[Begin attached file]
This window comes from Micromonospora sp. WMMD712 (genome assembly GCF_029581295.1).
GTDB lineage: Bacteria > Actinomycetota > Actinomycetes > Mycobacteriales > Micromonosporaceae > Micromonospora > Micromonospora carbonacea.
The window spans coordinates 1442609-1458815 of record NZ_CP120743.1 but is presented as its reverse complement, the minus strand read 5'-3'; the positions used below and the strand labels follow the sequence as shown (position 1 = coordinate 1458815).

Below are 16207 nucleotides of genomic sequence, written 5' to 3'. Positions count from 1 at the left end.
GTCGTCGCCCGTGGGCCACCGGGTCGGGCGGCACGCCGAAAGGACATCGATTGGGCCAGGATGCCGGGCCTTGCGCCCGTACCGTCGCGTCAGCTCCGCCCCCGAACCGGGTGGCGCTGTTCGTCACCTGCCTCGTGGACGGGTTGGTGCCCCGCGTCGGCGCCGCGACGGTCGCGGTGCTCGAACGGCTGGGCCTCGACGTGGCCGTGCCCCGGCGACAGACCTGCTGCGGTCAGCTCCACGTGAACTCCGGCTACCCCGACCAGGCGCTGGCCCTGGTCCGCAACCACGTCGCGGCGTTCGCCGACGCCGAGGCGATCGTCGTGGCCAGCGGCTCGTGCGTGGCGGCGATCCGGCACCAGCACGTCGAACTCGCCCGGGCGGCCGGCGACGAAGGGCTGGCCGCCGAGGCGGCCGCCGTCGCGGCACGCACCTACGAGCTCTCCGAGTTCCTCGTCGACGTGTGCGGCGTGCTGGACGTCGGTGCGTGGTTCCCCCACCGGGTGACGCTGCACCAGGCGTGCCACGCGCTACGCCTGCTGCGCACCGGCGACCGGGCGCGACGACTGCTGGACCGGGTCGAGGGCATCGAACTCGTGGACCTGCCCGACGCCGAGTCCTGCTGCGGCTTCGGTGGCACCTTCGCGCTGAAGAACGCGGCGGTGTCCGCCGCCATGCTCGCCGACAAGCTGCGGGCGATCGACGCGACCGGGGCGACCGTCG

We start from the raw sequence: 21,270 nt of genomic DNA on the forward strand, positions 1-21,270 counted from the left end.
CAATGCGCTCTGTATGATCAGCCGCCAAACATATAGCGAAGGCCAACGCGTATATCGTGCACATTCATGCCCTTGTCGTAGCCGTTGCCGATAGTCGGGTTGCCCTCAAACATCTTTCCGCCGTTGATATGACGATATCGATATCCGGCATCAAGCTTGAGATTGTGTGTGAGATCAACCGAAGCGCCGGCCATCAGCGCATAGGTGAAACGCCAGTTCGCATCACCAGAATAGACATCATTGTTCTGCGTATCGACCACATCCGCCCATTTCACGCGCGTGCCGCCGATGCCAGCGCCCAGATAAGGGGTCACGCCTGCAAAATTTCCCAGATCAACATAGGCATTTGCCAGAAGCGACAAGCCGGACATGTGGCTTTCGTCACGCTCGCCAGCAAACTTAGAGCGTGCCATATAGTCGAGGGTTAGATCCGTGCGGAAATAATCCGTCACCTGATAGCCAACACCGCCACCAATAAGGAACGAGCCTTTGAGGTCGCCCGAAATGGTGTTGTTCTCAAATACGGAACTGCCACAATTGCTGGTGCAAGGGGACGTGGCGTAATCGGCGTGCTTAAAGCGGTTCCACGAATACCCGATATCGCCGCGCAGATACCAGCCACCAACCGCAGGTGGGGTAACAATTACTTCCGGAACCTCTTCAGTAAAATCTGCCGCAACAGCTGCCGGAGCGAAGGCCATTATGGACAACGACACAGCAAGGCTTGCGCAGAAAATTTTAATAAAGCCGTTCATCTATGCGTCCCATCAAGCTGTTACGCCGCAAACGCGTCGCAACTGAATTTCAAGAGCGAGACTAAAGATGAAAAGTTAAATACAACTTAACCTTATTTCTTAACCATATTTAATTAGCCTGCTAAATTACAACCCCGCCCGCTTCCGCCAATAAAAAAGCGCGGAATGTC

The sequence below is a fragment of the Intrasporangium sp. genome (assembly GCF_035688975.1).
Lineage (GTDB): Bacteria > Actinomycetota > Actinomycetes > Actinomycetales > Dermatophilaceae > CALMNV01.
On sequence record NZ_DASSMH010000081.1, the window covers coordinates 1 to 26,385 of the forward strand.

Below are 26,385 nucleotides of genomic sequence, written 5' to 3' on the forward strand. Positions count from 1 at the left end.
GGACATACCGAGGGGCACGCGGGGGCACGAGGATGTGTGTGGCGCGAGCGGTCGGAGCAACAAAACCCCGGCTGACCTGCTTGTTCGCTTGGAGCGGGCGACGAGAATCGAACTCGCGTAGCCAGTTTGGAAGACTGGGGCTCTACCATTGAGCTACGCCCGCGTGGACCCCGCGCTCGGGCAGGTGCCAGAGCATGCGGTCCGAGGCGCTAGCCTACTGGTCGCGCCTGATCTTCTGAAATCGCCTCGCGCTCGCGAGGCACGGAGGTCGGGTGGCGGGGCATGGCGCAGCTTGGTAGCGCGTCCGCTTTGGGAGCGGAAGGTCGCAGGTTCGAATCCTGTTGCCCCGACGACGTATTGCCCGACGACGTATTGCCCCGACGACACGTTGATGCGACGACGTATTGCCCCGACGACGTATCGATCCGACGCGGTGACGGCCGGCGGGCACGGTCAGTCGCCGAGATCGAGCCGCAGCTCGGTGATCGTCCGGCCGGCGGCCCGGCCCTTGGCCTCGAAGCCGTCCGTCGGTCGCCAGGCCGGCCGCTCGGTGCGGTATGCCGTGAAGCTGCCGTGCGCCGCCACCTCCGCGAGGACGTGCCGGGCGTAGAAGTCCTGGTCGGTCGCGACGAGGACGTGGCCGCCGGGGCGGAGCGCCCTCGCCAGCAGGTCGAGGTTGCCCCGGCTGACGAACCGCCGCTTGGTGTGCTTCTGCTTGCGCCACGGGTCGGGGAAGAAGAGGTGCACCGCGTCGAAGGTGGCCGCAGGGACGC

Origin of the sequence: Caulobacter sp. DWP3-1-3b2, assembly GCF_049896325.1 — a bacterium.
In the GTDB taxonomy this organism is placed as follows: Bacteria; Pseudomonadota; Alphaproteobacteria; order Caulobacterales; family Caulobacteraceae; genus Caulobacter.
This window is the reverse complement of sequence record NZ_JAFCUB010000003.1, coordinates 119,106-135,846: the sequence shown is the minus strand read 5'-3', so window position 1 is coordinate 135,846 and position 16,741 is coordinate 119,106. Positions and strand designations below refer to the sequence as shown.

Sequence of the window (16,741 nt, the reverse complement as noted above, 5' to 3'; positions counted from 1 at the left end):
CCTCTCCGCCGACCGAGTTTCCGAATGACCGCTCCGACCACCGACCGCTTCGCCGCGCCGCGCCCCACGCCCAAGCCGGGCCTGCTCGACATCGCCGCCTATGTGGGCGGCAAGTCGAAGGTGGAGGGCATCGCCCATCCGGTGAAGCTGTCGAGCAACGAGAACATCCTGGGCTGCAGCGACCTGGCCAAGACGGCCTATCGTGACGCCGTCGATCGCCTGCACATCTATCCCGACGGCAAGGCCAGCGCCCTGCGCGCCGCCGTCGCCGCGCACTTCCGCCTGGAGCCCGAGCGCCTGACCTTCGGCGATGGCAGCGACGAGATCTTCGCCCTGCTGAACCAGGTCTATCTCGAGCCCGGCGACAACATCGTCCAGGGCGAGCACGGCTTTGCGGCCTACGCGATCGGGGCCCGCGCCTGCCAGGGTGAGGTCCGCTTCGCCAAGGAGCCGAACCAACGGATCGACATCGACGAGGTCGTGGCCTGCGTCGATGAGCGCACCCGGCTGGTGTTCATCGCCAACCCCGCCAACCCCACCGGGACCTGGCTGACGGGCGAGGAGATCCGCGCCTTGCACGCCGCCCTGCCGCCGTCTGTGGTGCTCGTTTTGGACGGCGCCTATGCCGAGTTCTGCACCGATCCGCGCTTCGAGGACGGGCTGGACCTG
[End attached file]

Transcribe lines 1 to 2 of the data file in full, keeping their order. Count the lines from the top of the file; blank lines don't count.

This window comes from Micromonospora sp. WMMD712 (genome assembly GCF_029581295.1).
GTDB lineage: Bacteria > Actinomycetota > Actinomycetes > Mycobacteriales > Micromonosporaceae > Micromonospora > Micromonospora carbonacea.